After talking about it for years, Maryland finally proposed long-overdue regulations on manure pollution by submitting the new phosphorous management tool.

The rivers of the Eastern Shore continue to decline in water quality as fields containing excess chicken manure continue to drain into our waterways.

Eastern Shore families deserve clean and healthy waterways as much as any other Marylander. We have watched the state make tremendous progress cleaning up pollution from wastewater treatment plants, stormwater runoff and other urban and suburban sources. Rural Marylanders shouldn’t have to put up with harmful algae blooms and unsafe rivers contaminated by manure pollution.

We will not be able to clean up our rivers without effectively limiting the phosphorous pollution that has for too long been allowed.

Nobody said this would be easy, but the farm lobby outcry over the proposed regulations seems selfish. Does the industry feel that it has a special right to pollute natural resources that belong to all of us?

No industry has the right to pollute. The plan put forth by the Department of Agriculture includes many concessions to farmers, a very generous phase-in period (six years) and financial subsidies. While this plan is not perfect, it is our best and maybe final chance to save our rivers. We can do this; we must do this.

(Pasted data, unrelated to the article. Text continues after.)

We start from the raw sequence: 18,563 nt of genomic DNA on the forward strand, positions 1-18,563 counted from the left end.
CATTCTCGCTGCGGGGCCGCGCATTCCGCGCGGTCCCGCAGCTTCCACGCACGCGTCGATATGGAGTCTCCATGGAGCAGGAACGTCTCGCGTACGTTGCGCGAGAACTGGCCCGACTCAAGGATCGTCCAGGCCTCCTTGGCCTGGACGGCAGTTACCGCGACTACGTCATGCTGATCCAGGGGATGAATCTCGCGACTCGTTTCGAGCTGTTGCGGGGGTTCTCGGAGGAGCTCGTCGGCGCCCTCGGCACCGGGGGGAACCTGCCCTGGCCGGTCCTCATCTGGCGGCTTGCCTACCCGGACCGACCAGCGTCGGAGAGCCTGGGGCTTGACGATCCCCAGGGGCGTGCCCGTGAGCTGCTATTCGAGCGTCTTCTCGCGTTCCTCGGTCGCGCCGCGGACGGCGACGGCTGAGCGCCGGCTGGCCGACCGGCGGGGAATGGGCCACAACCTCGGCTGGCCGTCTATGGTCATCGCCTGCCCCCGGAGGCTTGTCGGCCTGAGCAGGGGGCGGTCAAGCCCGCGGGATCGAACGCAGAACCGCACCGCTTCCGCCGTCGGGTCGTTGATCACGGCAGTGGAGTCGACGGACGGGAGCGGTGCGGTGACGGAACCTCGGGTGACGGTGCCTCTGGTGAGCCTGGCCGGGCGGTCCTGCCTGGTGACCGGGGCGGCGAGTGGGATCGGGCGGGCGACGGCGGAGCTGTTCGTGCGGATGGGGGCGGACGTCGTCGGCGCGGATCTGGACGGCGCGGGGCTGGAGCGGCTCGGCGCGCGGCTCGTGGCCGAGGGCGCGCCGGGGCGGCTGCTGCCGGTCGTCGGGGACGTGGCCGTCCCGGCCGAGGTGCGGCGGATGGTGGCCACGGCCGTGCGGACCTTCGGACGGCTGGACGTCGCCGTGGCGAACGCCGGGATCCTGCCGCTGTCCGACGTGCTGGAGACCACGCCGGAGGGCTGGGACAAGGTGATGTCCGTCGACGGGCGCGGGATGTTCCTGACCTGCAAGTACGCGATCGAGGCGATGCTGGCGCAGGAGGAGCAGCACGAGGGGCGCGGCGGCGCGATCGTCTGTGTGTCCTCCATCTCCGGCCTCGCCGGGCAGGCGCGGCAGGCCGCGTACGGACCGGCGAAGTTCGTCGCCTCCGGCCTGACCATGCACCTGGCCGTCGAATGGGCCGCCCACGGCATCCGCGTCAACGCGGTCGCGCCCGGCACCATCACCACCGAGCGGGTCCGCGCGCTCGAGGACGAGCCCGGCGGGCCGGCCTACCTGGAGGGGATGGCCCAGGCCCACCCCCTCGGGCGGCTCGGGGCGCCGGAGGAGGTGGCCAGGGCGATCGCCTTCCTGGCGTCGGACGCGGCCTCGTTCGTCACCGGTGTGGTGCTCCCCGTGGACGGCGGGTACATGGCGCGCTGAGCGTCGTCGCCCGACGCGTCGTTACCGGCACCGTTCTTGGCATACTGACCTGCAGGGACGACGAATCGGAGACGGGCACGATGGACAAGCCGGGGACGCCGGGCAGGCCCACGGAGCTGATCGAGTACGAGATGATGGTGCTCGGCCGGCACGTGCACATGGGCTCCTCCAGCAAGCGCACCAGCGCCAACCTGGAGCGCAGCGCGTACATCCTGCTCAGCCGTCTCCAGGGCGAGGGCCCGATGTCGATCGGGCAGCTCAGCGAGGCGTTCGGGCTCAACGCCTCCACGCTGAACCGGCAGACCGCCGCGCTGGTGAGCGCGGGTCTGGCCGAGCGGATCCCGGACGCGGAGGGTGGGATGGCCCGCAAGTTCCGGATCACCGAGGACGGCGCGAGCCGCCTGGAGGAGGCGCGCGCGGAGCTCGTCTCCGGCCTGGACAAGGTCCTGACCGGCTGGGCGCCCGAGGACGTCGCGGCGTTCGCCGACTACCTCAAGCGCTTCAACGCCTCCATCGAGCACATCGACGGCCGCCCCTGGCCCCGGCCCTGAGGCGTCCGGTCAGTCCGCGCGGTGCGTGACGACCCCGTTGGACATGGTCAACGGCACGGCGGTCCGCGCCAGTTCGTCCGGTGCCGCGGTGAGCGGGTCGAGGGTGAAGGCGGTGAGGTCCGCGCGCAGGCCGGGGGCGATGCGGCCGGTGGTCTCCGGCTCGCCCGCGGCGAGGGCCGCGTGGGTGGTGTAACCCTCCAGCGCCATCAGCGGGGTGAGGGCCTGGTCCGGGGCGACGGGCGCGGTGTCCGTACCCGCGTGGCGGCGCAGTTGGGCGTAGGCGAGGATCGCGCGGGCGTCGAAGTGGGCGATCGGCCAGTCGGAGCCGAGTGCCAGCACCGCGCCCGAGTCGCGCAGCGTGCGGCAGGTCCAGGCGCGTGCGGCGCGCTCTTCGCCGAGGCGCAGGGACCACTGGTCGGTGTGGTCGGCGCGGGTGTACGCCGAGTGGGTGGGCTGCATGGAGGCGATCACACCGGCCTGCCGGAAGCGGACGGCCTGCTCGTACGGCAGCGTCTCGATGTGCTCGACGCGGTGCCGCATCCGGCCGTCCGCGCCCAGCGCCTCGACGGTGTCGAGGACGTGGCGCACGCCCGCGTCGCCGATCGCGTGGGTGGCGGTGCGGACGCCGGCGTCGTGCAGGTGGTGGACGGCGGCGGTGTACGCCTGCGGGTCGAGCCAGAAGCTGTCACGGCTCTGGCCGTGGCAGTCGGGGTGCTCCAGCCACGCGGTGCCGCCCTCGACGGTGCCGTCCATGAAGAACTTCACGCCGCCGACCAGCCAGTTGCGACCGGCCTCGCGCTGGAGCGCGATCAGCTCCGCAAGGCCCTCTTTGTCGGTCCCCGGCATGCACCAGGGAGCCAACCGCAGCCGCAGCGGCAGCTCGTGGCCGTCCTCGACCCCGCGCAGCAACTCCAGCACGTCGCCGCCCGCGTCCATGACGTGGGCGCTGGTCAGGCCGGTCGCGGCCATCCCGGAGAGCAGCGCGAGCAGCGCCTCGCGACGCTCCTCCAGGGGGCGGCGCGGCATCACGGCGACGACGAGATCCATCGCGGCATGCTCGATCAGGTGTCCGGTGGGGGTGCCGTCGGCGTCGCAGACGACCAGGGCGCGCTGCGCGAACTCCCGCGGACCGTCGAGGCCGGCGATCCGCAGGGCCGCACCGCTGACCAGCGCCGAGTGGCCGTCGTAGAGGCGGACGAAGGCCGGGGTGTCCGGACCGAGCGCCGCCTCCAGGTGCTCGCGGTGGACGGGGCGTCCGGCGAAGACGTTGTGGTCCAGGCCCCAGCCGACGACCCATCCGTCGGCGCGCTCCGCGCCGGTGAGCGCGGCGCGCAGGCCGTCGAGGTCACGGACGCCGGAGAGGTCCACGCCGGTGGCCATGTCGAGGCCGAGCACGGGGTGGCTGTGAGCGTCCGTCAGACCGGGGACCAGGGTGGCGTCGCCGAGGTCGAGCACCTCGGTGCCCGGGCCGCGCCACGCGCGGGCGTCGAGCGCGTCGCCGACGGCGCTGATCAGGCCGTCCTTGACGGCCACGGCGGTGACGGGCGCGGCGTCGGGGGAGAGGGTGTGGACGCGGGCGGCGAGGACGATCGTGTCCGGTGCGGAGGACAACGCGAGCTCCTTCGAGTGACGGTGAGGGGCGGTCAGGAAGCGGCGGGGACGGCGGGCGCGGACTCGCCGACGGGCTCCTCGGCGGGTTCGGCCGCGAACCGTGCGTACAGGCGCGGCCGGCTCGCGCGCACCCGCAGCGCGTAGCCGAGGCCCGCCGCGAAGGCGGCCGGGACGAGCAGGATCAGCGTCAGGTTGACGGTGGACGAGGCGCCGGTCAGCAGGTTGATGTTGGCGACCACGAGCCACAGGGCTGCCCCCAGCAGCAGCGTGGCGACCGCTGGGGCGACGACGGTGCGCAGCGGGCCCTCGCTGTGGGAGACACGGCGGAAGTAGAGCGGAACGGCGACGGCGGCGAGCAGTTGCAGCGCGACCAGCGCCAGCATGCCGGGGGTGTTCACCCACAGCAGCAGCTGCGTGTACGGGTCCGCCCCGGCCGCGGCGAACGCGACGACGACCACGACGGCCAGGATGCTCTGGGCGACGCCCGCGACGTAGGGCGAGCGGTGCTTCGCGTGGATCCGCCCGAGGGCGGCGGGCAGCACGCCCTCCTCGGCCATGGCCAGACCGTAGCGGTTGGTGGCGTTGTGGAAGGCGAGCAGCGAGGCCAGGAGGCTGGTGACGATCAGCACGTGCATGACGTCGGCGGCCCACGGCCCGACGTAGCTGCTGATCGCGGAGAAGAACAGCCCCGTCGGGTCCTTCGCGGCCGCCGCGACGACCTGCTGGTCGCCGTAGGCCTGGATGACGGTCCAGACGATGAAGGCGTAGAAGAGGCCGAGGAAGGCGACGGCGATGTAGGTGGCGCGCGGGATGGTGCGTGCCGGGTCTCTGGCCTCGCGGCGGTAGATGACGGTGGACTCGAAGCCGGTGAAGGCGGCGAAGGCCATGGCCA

While it is true that farmers on the Eastern Shore have done a great deal to reduce agricultural pollution, there is more to be done. Because agriculture is — by far — the largest land use on the Eastern Shore, our rivers suffer predominantly from agricultural pollution.

And unfortunately, despite what farmers have done thus far, our rivers continue to get worse not better. Consequently, more needs to be done.

The new phosphorous management tool is science-based, and experts say it could be the biggest opportunity to clean up the Chesapeake Bay in 30 years. We can’t let this opportunity slip away. Please, let us stop bickering. Let us work together to implement this new rule to protect families, communities and rivers from pollution.

Jeffrey Horstman
Miles and Wye Riverkeeper